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Wednesday / August 10.
HomemifashionPutting Flexibility Back into Eyewear

Putting Flexibility Back into Eyewear

They say flexibility is a huge advantage to achieving success – whether you’re a young parent, an elite athlete, an employee, a business person… or an eye care professional. The same could be said about flexible eyewear.

Flexible eyewear is pretty well indestructible. Customers can be confident their frames won’t break when they sit on them.They can throw them to the bottom of a sports bag without so much as a second thought, and, for kids, they’re a no-brainer. The playground is the ultimate weapon of mass destruction for glasses, as is the sports field and the gym. And if your place is anything like mine, the dog probably likes to go for a run with the odd pair of specs as well.

Loads of Choice

There are loads of choices for customers who are looking for flexible frames – from acetates through to metals and even gold! It all comes down to the look and finish your customers crave – and of course – their budget

For a contemporary look, great practicality and flexibility, titanium is the ideal. Titanium frames are lightweight and can be tinted in different colours, although without the vibrancy achieved with acetates.

The iF expert jury was particularly impressed by the sophisticated technologies used
to operate the flexible memory metal of
the frames…

‘Flexon’ is one of the most popular titianium based alloys used for eyewear. Launched in 1988 by the American eyewear maker, Marchon, Flexon is known as a ‘memory metal’. That is, it returns to its original shape even after being bent, twisted or crushed. Flexon frames are corrosion resistant and strong for long-life. They’re also extremely lightweight and hypoallergenic.

TITANflex is another high-tech product used for eyewear. It’s also used in other areas of production where extreme flexibility and protection against buckling are highly important, such as in space research or medical engineering. The Eschenbach TITANflex mens’ frame (820578) received the renowned International Forum Design (iF) Material Award this year. The iF expert jury was particularly impressed by the sophisticated technologies used to operate the flexible memory metal of the frames.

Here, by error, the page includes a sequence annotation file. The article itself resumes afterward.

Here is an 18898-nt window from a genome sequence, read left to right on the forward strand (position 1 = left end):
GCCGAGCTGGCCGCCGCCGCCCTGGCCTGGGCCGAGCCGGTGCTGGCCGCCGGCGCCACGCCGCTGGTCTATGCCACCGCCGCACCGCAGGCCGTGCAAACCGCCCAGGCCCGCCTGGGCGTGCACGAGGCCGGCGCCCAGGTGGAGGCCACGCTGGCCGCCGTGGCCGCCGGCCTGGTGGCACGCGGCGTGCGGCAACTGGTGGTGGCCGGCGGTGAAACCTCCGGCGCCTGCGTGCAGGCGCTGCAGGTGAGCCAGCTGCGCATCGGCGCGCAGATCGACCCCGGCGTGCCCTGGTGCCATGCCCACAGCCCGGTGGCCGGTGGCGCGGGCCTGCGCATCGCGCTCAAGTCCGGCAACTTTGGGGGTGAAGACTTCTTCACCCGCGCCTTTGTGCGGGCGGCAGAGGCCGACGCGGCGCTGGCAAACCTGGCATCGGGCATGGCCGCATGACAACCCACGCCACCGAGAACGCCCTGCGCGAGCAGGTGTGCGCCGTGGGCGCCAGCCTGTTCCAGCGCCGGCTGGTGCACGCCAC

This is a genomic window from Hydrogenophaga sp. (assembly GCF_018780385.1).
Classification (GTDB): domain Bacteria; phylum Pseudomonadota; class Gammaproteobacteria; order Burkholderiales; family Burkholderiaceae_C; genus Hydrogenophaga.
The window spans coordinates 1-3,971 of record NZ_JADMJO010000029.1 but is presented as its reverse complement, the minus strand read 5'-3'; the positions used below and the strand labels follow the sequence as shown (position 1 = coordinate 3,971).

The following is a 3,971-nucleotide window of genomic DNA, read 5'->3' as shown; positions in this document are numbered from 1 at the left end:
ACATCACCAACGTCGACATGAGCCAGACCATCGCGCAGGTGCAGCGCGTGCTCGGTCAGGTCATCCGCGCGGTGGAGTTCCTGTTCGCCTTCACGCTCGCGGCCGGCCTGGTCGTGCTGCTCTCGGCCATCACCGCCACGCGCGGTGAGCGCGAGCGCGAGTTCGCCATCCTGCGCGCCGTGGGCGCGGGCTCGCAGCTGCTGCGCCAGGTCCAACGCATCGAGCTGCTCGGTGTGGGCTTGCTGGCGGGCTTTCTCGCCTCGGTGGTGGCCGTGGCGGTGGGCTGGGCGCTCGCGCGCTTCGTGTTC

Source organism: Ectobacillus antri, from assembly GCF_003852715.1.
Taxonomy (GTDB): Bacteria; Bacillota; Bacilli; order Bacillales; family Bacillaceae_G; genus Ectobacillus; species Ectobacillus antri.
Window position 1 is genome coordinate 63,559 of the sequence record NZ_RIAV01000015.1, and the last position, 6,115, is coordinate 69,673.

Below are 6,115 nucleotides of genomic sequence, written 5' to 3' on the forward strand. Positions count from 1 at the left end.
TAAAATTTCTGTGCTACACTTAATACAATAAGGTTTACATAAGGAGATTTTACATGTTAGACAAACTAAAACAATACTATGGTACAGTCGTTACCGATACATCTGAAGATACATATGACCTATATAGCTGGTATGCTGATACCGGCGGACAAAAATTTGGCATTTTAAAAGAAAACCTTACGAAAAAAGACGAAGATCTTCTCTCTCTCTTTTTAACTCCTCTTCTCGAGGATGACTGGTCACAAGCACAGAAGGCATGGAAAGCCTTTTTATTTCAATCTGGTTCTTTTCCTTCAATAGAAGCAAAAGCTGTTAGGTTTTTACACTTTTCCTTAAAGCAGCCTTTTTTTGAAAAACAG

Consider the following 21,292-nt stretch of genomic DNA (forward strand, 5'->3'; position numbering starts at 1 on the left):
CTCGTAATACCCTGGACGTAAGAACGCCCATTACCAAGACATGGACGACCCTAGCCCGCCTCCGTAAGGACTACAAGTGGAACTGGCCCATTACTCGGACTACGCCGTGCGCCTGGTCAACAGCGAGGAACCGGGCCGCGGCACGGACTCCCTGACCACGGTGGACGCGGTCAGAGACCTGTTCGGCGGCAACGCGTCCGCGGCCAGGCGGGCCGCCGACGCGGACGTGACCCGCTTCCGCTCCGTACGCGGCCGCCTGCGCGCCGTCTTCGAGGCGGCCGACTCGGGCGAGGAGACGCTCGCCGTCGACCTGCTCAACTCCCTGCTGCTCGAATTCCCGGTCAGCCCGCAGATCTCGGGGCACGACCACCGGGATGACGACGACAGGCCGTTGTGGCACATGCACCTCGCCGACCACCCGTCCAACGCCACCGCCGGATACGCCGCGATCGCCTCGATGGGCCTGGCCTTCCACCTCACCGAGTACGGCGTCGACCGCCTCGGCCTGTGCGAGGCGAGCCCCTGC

Berylium is another version of titanium, which offers strength and flexibility at a lower price point. Berylium frames are available in many colours.

Then there’s Monel – a product made from an alloy of many different metals, which is flexible and rust resistant. Because Monel incorporates nickel, it can cause allergic reactions in some wearers and can tarnish the skin if the metal corrodes slightly. Some manufacturers plate the Monel to overcome this problem.

While metal provides the greatest flexibility for eyewear, these days flexi-frames can also be crafted from some plastics. Cellulose acetate, otherwise known as Zyl is cost effective and extremely lightweight. It’s also popular among eyewear designers and customers alike because of the many vibrant effects that can be achieved with colour layering. Cellulose acetate propionate, a lightweight nylon based plastic, is also popular because it has more transparency and gloss than other plastics.

Designers of performance eyewear tend to select nylon, typically from gliamides, grilamid or trogamid for production. These materials are very resistant to heat and cold and although they feel stiff, are in fact quite flexible. Nylon frames can also be molded for wraparound styles so popular in this sector of the market.

Just as we, as individuals, age, lose our flexibility and become prone to snap under pressure so too does plastic eyewear. Although modern plastics provide far greater longevity than ever before, age and sun damage will eventually weaken frames and fade the colour finishes.